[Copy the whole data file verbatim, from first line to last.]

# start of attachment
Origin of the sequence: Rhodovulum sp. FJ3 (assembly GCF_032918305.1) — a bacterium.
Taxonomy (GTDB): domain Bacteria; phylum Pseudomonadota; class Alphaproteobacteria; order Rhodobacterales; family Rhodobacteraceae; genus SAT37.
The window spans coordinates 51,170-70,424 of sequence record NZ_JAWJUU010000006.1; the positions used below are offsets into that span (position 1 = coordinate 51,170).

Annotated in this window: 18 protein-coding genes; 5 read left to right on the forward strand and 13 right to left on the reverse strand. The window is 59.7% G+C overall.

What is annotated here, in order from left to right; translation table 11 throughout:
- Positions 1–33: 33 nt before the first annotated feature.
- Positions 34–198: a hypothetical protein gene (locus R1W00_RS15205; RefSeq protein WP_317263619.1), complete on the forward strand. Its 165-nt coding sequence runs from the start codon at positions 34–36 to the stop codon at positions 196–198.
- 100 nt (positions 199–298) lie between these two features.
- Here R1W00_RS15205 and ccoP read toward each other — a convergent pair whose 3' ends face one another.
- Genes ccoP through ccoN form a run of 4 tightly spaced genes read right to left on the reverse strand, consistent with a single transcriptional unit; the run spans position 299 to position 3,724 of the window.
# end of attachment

Origin of the sequence: Rhodovulum sp. FJ3 (assembly GCF_032918305.1) — a bacterium.
Taxonomy (GTDB): domain Bacteria; phylum Pseudomonadota; class Alphaproteobacteria; order Rhodobacterales; family Rhodobacteraceae; genus SAT37.
The window spans coordinates 51,170-70,424 of sequence record NZ_JAWJUU010000006.1; the positions used below are offsets into that span (position 1 = coordinate 51,170).

Annotated in this window: 18 protein-coding genes; 5 read left to right on the forward strand and 13 right to left on the reverse strand. The window is 59.7% G+C overall.

What is annotated here, in order from left to right; translation table 11 throughout:
- Positions 1–33: 33 nt before the first annotated feature.
- Positions 34–198: a hypothetical protein gene (locus R1W00_RS15205; RefSeq protein WP_317263619.1), complete on the forward strand. Its 165-nt coding sequence runs from the start codon at positions 34–36 to the stop codon at positions 196–198.
- 100 nt (positions 199–298) lie between these two features.
- Here R1W00_RS15205 and ccoP read toward each other — a convergent pair whose 3' ends face one another.
- Genes ccoP through ccoN form a run of 4 tightly spaced genes read right to left on the reverse strand, consistent with a single transcriptional unit; the run spans position 299 to position 3,724 of the window.